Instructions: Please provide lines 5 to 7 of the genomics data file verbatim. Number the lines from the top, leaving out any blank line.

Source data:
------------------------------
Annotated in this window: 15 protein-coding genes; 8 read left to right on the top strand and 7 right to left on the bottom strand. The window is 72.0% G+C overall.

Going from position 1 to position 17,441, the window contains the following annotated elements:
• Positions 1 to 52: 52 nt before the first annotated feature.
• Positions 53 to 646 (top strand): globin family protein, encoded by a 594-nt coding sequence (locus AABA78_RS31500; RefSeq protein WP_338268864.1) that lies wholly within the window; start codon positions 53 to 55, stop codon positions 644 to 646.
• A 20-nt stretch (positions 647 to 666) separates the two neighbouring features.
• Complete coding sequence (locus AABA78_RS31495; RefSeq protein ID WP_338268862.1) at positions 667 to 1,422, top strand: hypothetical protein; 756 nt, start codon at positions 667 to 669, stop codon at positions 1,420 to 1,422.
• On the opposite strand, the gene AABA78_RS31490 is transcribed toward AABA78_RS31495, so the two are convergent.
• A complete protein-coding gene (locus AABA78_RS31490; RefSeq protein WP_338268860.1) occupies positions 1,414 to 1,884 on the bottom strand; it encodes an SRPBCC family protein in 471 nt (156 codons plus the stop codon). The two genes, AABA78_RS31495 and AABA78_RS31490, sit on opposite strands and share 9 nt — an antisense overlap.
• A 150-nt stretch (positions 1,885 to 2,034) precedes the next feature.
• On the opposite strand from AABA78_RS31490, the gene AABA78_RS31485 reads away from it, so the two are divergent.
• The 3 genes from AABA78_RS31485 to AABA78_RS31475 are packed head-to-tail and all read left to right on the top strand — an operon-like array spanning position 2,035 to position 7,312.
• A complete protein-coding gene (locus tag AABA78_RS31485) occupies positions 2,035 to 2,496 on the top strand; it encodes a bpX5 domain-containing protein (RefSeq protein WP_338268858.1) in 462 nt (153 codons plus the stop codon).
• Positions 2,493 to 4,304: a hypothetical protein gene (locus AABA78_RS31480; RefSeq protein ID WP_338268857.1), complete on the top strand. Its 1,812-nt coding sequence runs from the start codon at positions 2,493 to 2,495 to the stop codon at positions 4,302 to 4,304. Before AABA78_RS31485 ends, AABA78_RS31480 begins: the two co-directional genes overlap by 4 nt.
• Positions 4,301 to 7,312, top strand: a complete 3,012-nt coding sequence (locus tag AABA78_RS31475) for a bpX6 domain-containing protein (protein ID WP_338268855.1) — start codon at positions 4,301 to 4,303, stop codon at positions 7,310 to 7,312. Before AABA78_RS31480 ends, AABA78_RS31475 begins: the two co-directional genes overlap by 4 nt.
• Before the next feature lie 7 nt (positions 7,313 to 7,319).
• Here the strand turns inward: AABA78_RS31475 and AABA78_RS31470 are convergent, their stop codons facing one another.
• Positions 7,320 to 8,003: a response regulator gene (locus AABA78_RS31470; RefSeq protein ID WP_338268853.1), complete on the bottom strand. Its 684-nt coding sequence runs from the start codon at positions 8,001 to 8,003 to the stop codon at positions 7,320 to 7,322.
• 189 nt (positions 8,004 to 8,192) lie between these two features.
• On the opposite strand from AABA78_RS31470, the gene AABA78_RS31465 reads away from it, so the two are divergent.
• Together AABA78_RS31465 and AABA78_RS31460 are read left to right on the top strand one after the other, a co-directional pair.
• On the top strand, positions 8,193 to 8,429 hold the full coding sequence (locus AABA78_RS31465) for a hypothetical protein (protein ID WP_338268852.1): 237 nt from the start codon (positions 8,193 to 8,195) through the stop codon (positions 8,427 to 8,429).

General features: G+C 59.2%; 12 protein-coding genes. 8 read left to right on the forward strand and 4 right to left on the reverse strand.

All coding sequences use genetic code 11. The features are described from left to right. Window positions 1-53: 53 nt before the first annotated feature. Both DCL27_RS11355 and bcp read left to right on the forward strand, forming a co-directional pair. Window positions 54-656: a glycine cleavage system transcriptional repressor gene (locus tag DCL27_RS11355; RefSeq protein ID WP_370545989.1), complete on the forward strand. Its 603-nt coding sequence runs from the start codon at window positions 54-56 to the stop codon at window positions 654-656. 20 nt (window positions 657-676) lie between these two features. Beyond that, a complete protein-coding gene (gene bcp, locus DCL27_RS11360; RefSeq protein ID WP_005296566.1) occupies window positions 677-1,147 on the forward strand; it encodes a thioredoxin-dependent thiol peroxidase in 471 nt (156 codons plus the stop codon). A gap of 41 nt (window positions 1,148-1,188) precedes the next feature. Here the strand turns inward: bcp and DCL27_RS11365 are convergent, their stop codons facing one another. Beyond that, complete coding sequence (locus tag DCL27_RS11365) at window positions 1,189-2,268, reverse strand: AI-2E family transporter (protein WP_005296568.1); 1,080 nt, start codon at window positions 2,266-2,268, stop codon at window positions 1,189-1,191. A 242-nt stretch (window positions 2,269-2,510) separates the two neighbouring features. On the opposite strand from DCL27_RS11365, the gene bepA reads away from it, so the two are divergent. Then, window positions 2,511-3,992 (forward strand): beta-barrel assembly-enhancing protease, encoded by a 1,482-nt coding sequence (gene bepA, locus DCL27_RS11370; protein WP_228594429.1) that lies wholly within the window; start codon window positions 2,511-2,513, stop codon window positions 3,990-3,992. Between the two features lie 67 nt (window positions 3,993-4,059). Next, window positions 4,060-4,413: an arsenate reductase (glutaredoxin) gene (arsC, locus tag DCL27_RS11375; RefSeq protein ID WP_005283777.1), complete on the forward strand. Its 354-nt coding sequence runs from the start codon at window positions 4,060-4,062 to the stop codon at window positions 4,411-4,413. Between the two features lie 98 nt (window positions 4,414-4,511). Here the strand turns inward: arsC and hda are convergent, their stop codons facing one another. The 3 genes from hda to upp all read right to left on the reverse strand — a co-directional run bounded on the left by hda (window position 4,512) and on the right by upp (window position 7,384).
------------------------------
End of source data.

• A 20-nt stretch (positions 647 to 666) separates the two neighbouring features.
• Complete coding sequence (locus AABA78_RS31495; RefSeq protein ID WP_338268862.1) at positions 667 to 1,422, top strand: hypothetical protein; 756 nt, start codon at positions 667 to 669, stop codon at positions 1,420 to 1,422.
• On the opposite strand, the gene AABA78_RS31490 is transcribed toward AABA78_RS31495, so the two are convergent.